usually a two-ship of A-10s that show up overhead and we conduct our mission,”
“Where we do integrate as a coalition is on deliberate targeting, deliberate
strikes,” McCarthy explained.
To coordinate a deliberate strike, the Combined Air Operations Center works
with a regional Combined Joint Task Force target engagement authority to vet a
target, determining which weapons are needed to strike the target, which assets
have the right capabilities, and which assets are available, he added.
“Deliberate targeting is only about 10 percent of our missions versus dynamic.
You never know when the dynamic need is going to arise, that's why you need
aircraft airborne pretty much all the time in the strategic locations,” McCarthy
Avoiding Collateral Damage
Earlier in the week in Baghdad, Marine Corps Brig. Gen. Bill Mullen, the
target engagement authority for Central Iraq, discussed the strike-vetting
“The No. 1 thing when it comes to strikes is making sure we do as little
damage as possible, especially killing civilians. We try very hard to keep that
from happening,” he said.
For McCarthy, the decision to employ the A-10 itself speaks to the collateral
damage and civilian casualty issues.
“Gone are the days when they had to download bombs, upload torpedoes, and
where they could only carry one thing. On the A-10 we carry just about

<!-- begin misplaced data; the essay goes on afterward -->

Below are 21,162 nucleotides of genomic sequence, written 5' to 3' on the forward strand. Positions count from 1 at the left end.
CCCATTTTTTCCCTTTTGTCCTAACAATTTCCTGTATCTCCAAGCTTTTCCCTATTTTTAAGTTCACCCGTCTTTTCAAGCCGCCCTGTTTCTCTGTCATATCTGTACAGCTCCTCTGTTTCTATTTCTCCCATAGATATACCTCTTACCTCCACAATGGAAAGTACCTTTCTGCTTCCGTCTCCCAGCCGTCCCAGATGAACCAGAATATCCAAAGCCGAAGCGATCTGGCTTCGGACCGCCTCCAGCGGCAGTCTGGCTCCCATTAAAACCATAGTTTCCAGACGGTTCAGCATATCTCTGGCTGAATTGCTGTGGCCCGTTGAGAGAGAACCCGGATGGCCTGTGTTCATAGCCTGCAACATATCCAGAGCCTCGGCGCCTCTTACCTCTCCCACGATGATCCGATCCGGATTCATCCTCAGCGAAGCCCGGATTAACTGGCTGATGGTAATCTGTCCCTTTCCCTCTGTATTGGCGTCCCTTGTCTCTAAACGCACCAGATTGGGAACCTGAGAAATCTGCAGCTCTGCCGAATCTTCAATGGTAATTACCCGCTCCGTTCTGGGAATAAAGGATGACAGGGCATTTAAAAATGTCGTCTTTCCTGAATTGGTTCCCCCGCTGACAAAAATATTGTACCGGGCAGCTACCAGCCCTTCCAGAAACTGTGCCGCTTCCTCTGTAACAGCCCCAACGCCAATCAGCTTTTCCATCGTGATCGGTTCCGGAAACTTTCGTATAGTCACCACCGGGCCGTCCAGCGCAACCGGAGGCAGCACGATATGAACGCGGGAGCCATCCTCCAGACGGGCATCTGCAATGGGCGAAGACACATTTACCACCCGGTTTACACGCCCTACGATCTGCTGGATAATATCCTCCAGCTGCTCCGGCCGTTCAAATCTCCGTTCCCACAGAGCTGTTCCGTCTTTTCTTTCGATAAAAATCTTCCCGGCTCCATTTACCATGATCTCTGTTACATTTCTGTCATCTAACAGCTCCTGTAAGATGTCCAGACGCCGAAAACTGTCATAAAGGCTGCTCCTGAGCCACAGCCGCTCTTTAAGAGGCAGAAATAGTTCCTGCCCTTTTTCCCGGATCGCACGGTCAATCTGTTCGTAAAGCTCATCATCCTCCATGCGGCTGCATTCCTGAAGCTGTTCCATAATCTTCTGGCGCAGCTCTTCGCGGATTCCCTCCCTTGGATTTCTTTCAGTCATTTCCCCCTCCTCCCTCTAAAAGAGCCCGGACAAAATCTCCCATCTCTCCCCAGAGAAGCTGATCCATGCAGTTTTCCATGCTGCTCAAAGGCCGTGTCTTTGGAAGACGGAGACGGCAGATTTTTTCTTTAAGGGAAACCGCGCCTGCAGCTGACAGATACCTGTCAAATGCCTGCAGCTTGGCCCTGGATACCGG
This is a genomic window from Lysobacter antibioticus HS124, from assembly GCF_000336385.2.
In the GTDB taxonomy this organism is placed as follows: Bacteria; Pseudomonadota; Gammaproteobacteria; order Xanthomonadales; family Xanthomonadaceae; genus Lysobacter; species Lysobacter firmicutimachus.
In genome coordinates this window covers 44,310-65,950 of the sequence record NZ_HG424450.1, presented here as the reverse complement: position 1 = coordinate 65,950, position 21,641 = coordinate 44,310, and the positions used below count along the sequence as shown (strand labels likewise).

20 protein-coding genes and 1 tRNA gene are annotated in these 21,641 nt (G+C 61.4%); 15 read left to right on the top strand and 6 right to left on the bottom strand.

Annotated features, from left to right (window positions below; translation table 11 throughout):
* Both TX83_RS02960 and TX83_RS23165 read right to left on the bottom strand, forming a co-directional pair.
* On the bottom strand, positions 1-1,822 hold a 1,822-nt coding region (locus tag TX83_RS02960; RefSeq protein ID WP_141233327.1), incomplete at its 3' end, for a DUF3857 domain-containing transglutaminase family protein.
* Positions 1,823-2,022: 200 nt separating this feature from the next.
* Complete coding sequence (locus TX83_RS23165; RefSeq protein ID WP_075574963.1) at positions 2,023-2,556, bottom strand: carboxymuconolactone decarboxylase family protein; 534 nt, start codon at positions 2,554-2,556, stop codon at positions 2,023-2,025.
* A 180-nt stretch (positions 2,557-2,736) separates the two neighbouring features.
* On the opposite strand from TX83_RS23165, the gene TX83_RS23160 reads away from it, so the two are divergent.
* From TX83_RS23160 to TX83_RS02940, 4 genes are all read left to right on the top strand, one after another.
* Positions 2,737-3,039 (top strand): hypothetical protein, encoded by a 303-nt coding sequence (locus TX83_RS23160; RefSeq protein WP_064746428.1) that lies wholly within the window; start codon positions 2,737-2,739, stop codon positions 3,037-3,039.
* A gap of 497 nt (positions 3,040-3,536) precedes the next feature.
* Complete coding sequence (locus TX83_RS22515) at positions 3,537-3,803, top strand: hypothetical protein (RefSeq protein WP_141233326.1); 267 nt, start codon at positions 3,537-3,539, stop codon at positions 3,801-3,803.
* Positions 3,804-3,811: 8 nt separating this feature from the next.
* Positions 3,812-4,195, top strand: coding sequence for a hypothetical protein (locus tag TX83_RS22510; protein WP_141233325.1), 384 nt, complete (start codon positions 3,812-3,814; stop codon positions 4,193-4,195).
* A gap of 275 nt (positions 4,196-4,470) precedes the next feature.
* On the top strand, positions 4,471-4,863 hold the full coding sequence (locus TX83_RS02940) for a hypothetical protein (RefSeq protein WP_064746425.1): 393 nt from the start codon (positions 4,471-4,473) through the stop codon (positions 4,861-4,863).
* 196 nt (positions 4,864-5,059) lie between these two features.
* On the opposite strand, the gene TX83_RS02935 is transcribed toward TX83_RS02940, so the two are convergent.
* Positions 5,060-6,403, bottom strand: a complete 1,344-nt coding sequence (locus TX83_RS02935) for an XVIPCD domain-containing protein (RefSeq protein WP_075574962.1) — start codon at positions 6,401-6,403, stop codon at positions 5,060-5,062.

everything that we're slated to do [on a mission] on one aircraft,” he said.
A fully loaded A-10 can carry 2,000-pound and 500-pound joint direct attack
munitions, or JDAMs, bombs; laser-guided JDAMs; the AGM-65 Maverick
air-to-ground tactical missile; and, McCarthy said, “don’t ever forget the
[30-millimeter GAU-8/A Avenger] gun with 1,150 rounds -- what that aircraft was
Target, Weapon Selection
The colonel said the gun -- a hydraulically driven seven-barrel Gatling-type
auto-cannon -- is the only thing on the A-10 that’s not guided by a Global
Positioning System signal or a laser beam.
“But you don't need it to, because it's so deadly accurate,” he added.
Pilots tend to use the gun when collateral damage is a concern, he said.
Pilots might use a 2,000-pound bomb if they wanted to go after a large
building, for example, but to avoid collateral damage they might instead use a
smaller bomb or delay the fuzing, allowing the bomb to penetrate the target a
little before exploding to contain the blast, the colonel said.
If the mission involves a checkpoint being run by the Islamic State of Iraq
and the Levant and the A-10s “want to go after the guys running the checkpoint,
but we don't want to target the vehicles they're inspecting because there's no
way to know whether they're civilian noncombatants or not, we don't take the
chance [of using a bomb],” McCarthy said.
“That's a type of target we'll go after with the gun,” he added. “It’s a
low-collateral-damage weapon, pinpoint accurate, and we employ high-explosive
incendiary rounds so nothing's walking away from that if they get hit.”
Using Their Expertise
The mission at Incirlik, McCarthy added, is like an Olympics for A-10 pilots.
“This is where we get to use our craft,” he said.
McCarthy added, “All those months and years of hard training are paying off,
and that's why you're not seeing anyone getting shot down, it's why we're not
getting surface-to-air fire hits and why our maintainers are able to generate
100 percent of the air tasking order missions.”
(Follow Cheryl Pellerin on Twitter: @PellerinDoDNews)
Army Gen. Joseph L. Votel